Former U.S. Olympic skier Heuga dies
Jimmie Heuga’s life had many twists and turns.
As a young adult, Heuga was one of the top slalom skiers in the world. When multiple sclerosis shortened the Squaw Valley skier’s athletic career, Heuga went on to help other people with his condition.
Heuga’s long battle with multiple sclerosis ended on Monday when he died at age 66.
“Squaw Valley will truly miss Jimmie,” said Nancy Cushing, chairman and CEO of Squaw Valley, which has hosted Heuga’s fundraiser, the Snow Express, for multiple sclerosis for the past quarter of a decade.
“Jimmie’s natural talent first captured the attention of Squaw Valley’s Ski School director at age 8. He went on to an amazing skiing career, medaling in the 1964 Olympic Winter Games. His life, his accomplishments and the incredible strength he showed in demonstrating to others how live with MS are an inspiration to us all.”
Heuga won a bronze medal at the 1964 games and was diagnosed with multiple sclerosis six years later.
University of Colorado ski coach Richard Rokos, a longtime and close friend of Heuga’s, said the former NCAA champion for CU died at Boulder Community Hospital.
“He was a very strong man and an inspiration to so many people in the ski world and the medical world,” said Heuga’s wife, Debbie . “He’s skiing the hills of heaven right now.”
Rokos said Heuga had recently been dealing with respiratory problems.
Heuga finished third in the slalom at the ’64 Olympics in Innsbruck, Austria. Fellow American Billy Kidd won the silver. It was the first time U.S. skiing had gained prominence worldwide.
“Jimmie Heuga was a champion in every sense of the word,” said U.S. Ski team president Bill Marolt, who skied with Heuga on the 1964 Olympic Team. “He was a champion as an athlete, as a person and any way you want to measure him.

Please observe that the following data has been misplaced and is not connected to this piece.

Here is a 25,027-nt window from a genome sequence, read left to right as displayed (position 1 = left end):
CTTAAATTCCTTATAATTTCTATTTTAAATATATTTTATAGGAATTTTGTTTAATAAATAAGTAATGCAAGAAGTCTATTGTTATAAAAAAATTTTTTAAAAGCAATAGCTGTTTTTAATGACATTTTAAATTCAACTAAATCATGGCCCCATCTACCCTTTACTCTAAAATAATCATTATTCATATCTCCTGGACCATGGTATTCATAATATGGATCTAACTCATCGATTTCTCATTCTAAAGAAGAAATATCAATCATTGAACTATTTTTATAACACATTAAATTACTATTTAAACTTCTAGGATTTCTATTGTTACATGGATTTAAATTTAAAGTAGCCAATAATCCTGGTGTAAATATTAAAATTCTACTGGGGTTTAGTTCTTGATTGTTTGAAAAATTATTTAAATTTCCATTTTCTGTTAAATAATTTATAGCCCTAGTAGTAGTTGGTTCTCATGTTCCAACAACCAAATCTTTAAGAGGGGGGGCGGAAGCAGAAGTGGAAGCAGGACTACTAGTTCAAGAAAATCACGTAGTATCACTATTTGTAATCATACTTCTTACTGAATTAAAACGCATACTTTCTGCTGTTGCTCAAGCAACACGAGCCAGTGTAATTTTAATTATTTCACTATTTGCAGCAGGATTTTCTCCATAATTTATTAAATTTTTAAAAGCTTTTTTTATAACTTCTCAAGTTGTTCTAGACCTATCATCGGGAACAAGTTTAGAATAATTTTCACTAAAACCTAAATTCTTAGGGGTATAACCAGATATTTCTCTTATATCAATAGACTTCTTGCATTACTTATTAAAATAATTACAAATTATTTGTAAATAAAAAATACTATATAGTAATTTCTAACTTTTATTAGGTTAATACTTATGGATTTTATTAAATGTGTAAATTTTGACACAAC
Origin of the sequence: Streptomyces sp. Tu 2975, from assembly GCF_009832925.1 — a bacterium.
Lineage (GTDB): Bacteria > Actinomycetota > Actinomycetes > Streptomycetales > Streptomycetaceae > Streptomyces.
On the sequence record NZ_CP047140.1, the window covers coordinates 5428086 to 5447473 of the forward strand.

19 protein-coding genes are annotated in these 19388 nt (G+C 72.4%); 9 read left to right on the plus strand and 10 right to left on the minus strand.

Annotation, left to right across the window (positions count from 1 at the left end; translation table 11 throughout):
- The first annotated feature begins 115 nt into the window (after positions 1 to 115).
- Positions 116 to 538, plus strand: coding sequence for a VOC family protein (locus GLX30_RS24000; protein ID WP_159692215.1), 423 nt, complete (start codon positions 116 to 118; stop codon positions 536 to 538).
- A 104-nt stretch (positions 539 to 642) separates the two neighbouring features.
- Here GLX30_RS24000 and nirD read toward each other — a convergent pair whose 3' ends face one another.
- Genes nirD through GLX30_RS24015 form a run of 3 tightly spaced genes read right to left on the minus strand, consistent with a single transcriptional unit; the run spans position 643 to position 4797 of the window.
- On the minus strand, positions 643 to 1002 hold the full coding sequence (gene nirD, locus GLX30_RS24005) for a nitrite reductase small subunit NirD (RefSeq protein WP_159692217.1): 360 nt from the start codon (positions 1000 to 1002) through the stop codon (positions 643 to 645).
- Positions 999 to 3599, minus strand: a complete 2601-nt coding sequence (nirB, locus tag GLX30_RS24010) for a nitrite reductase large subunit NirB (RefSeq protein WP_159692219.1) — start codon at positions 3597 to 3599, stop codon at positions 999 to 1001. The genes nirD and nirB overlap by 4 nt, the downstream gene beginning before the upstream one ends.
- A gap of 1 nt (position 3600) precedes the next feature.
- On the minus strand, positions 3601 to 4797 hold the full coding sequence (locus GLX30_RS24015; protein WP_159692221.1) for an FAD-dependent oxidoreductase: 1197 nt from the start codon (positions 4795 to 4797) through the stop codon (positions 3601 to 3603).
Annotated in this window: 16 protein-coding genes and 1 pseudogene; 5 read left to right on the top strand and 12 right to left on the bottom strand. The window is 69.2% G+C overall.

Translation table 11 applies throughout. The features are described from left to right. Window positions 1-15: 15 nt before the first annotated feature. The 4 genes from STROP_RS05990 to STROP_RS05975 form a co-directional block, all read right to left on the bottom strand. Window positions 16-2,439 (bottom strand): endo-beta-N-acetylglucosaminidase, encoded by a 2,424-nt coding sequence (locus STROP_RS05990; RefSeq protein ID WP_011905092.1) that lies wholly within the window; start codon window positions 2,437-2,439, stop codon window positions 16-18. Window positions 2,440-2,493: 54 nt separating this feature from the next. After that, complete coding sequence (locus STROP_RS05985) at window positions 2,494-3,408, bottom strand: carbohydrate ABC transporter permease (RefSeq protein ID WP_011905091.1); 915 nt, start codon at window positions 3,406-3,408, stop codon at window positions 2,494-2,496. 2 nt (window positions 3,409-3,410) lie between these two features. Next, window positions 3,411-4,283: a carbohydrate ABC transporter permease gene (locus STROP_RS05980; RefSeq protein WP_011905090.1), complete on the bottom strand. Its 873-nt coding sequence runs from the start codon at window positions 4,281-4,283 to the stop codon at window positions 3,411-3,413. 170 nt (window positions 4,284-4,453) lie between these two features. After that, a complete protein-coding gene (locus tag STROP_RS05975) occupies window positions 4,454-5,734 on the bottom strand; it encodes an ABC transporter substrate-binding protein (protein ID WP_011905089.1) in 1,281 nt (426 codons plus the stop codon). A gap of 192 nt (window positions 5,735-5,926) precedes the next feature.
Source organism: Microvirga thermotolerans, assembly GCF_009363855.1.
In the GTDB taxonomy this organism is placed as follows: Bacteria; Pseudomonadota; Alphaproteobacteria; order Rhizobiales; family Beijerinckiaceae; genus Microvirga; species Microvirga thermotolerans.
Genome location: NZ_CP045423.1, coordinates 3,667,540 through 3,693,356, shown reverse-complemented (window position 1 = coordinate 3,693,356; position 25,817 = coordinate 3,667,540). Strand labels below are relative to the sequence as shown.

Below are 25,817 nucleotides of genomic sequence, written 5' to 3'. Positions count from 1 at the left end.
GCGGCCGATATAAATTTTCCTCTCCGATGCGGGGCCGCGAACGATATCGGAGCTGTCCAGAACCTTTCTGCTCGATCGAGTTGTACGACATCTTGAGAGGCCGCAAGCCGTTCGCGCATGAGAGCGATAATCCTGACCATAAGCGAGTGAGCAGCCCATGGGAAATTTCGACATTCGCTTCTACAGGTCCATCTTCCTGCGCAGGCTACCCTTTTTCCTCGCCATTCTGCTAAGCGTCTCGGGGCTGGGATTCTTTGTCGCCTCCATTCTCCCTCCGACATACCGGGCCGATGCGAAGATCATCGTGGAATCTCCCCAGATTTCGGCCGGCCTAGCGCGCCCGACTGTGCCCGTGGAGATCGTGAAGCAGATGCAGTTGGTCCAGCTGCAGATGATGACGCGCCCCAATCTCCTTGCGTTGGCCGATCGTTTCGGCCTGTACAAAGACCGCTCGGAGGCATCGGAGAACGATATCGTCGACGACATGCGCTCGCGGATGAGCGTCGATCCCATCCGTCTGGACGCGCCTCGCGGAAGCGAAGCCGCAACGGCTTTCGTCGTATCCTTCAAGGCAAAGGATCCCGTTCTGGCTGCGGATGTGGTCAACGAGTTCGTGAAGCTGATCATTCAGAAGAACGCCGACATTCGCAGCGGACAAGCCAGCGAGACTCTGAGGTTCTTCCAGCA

“When I look back at all the athletes I’ve known, pound for pound, Jimmie Heuga was the toughest I’ve ever met. He was a 5-foot-6, 140-pound guy who didn’t back down from anybody. That’s the kind of toughness you need to be a champion.”
Heuga, born in Tahoe City, won the 1963 NCAA championship in the slalom.
In 1968, Heuga and Kidd were pictured on the cover of Sports Illustrated before they competed in the Olympics at Grenoble, France. Heuga was inducted into the United States National Ski Hall of Fame in 1976.
Heuga was diagnosed with multiple sclerosis in 1970 after displaying symptoms for a year. The effects of the disease eventually confined him to a wheelchair.
“He was the personification of determination and never giving up – he inspired so many people,” Kidd said in release from the U.S. Ski Team. “Jimmie’s accomplishments on the race course will forever be remembered. But it’s his accomplishments and drive in the fight against MS that will continue to help so many people live their lives. His life is an inspiration.”
Heuga founded in 1984 the Jimmie Heuga Center for M.S. in Edwards, a nonprofit organization now called Can Do Multiple Sclerosis. Despite his crippling disease, Heuga was able to carve on the mountain as he once did. The invention of the Mountain Man bi-ski helped put him back on the trails.
“I like the idea that you can carve, and I love it. Whenever you get an edge on this chair, it’s not going to give. It’s cool,” he said at the time.
He spent the last 12 years of his life at the Balfour Retirement Community in Louisville.
Heuga is survived by his wife and their three sons – Wilder, 20, Blaze, 18, and Winston, 15. Debbie Heuga said her husband has a daughter from a previous marriage, Kelly Hamill, of Seattle.
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